[Show abstract][Hide abstract] ABSTRACT: NMDA receptors (NMDARs) mediate fast excitatory synaptic transmission and play a critical role in synaptic plasticity associated with learning and memory. NMDAR hypoactivity has been implicated in the pathophysiology of schizophrenia, and clinical studies reveal reduced negative symptoms of schizophrenia with a dose of pregnenolone that elevates serum levels of the neuroactive steroid pregnenolone sulfate (PregS). This report describes a novel process of delayed onset potentiation whereby PregS approximately doubles the cell's response to NMDA via a mechanism that is pharmacologically and kinetically distinct from rapid positive allosteric modulation by PregS. The number of functional cell surface NMDARs in cortical neurons increases 60 -100% within 10 min of exposure to PregS as shown by surface biotinylation and affinity purification. Delayed onset potentiation is reversible and selective for expressed receptors containing the NR2A or NR2B, but not NR2C or NR2D, subunits. Moreover, substitution of NR2B J-K helices and M4 domain with the corresponding region of NR2D ablates rapid allosteric potentiation of the NMDA response by PregS but not delayed onset potentiation. This demonstrates that the initial phase of rapid positive allosteric modulation is not a first step in NMDAR upregulation. Delayed onset potentiation by PregS occurs via a non- canonical, pertussis toxin sensitive G-protein coupled and Ca(2+) dependent mechanism that is independent of NMDAR ion channel activation. Further investigation into the sequelae for PregS stimulated trafficking of NMDARs to the neuronal cell surface may uncover a new target for the pharmacological treatment of disorders in which NMDAR hypofunction has been implicated.
Full-text · Article · May 2013 · Molecular pharmacology
[Show abstract][Hide abstract] ABSTRACT: J. Neurochem. (2011) 119, 486–496.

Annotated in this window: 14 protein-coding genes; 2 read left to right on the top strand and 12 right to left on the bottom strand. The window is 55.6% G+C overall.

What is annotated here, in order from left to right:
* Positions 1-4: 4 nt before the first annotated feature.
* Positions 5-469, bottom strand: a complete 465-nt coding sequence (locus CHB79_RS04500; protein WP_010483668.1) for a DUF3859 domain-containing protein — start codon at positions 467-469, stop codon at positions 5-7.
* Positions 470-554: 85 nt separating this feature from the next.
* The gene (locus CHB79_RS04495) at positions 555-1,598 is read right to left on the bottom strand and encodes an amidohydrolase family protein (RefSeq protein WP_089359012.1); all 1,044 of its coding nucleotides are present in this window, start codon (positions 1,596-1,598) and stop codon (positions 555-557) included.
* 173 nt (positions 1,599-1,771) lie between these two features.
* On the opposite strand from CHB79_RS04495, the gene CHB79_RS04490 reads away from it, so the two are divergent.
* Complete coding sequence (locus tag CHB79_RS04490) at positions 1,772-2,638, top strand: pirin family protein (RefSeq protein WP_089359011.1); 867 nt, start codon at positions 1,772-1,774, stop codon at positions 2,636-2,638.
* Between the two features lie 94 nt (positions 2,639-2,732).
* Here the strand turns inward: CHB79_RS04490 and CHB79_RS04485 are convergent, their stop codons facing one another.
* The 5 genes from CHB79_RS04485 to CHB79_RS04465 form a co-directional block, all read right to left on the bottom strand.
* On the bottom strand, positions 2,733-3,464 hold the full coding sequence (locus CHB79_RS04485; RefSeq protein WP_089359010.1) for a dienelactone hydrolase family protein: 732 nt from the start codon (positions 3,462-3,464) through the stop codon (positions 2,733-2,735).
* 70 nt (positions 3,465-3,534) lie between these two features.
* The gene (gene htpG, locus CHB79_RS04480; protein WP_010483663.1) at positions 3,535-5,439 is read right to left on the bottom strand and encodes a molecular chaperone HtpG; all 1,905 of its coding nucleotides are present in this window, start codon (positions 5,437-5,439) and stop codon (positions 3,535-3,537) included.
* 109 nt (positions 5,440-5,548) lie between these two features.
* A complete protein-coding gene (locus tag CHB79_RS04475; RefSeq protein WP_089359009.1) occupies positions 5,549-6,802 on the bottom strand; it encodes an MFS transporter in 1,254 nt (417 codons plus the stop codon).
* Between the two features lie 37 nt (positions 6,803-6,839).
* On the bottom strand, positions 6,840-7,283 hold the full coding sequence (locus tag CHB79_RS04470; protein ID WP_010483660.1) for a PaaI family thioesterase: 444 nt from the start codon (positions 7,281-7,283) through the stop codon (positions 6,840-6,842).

NMDA receptor (NMDAR)-mediated excitatory synaptic transmission plays a critical role in synaptic plasticity and memory formation, whereas its dysfunction may underlie neuropsychiatric and neurodegenerative diseases. The neuroactive steroid pregnenolone sulfate (PS) acts as a cognitive enhancer in impaired animals, augments LTP in hippocampal slices by enhancing NMDAR activity, and may participate in the reduction of schizophrenia’s negative symptoms by systemic pregnenolone. We report that the effects of PS on NMDAR function are diverse, varying with subunit composition and NR1 splice variant. While PS potentiates NR1-1a/NR2B receptors through a critical steroid modulatory domain in NR2B that also modulates tonic proton inhibition, potentiation of the NMDA response is not dependent upon relief of such inhibition, a finding that distinguishes it from spermine. In contrast, the presence of an NR2A subunit confers enhanced PS-potentiation at reduced pH, suggesting that it may indeed act like spermine does at NR2B-containing receptors. Additional tuning of the NMDAR response by PS comes via the N-terminal exon-5 splicing insert of NR1-1b, which regulates the magnitude of proton-dependent PS potentiation. For NR2C- and NR2D-containing receptors, negative modulation at NR2C receptors is pH-independent (like NR2B) while negative modulation at NR2D receptors is pH-dependent (like NR2A). Taken together, PS displays a rich modulatory repertoire that takes advantage of the structural diversity of NMDARs in the CNS. The differential pH sensitivity of NMDAR isoforms to PS modulation may be especially important given the emerging role of proton sensors to both learning and memory, as well as brain injury.